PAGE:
American Lectures in the History of Religions (ALHR):
2010 Annual Meeting in Atlanta: Centennial Scholars Panel
Saturday, October 30, 2010
Bondage and Liberation: Debts to Slavery and Enslavement to Debt
A Centennial Conversation with Gregory Schopen, Opal Moore, Lou Ruprecht, and Ebrahim Moosa
Few ideas carry greater resonance in a variety of religious traditions, literatures and practices than the twinned conceptions of bondage and liberation. And few patterns bear greater poignancy in this post-colonial moment than the seemingly endless cycle of bondage, liberation, and renewed forms of oppression. This is the disturbing anti-progressive undertone of the Modern that came into singular focus during the French Revolution and its aftermath: today’s liberators become the oppressors of tomorrow; the guillotine is placed in the service of human rights; the world Camus imagined, one with “neither victims nor executioners,” fails to materialize. Building on the 2009 AAR/ALHR panel’s interest in “the nexus of religion and colonialism,” this panel explores the themes of bondage and liberation with a particular focus on the connections among religions and economies. The panel will point to new theoretical possibilities opened by renewed attention to economic and class concerns in the study of history of religions in our "new" age of globalization.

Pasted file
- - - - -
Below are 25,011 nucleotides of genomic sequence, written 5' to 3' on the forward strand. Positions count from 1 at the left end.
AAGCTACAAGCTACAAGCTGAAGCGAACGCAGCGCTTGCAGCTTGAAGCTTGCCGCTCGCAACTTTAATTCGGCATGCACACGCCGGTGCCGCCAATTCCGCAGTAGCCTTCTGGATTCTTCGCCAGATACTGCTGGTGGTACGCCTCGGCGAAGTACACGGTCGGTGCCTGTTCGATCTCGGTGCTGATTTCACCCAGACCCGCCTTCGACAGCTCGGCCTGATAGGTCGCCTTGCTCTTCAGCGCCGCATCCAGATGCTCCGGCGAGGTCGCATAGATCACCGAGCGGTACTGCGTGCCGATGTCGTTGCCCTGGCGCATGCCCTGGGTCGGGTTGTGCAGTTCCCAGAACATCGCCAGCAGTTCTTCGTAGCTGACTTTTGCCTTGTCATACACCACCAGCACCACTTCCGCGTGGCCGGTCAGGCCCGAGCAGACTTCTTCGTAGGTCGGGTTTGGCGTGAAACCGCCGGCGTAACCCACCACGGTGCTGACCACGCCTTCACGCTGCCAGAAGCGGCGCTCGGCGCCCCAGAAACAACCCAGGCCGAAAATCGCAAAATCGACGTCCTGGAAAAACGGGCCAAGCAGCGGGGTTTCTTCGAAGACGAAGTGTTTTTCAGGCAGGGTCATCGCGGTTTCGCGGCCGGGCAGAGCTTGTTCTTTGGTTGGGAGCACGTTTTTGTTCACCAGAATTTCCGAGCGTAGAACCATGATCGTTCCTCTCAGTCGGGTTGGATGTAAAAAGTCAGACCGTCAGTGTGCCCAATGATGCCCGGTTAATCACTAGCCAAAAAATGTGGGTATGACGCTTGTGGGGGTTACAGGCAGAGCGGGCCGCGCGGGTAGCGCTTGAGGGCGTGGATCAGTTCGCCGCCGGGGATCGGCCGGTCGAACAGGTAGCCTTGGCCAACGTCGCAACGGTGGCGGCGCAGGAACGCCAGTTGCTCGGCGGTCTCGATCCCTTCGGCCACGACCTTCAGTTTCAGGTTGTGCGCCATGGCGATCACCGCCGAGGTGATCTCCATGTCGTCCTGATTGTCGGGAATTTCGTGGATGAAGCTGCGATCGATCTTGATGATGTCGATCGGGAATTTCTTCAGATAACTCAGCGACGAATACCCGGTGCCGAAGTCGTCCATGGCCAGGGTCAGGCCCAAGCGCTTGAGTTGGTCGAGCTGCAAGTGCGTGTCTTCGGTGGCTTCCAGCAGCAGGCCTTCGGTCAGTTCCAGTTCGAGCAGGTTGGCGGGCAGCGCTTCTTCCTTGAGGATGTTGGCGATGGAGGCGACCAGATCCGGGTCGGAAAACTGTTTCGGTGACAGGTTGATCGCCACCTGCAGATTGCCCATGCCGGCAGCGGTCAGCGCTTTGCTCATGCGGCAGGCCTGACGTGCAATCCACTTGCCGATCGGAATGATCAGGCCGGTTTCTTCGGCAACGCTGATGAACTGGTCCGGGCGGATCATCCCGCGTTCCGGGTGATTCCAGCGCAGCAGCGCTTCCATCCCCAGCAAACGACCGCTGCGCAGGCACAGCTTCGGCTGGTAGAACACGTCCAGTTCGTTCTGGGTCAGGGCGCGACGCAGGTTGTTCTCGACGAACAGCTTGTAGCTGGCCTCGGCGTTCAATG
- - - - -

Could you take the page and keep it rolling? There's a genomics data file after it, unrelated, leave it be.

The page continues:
Gregory Schopen is a Professor in the Center for Buddhist Studies at UCLA, and the author of Buddhist Monks and Business Matters, among many other publications. A copy of Professor Schopen's presentation to the panel may be found here (requires PDF).
Opal Moore is a poet and short story writer, as well as a professor in the English Department at Spelman College. Among her publications is a book of poetry entitled Lot's Daughters.
Lou Ruprecht is William M. Suttles Chair of Religious Studies at Georgia State University in Atlanta. The author of six books, his two most recent are: God Gardened East: A Gardener’s Meditation on the Dynamics of Genesis and This Tragic Gospel: How John Corrupted the Heart of Christianity. A copy of Professor Ruprecht's presentation to the panel may be found here (requires PDF).
Ebrahim Moosa is Associate Professor of Islamic Studies at Duke University, where he specializes in classical and modern Islamic thought with a focus on Islamic law, history, ethics and theology. He is the author of Ghazali and the Poetics of Imagination and was named Carnegie Scholar in 2005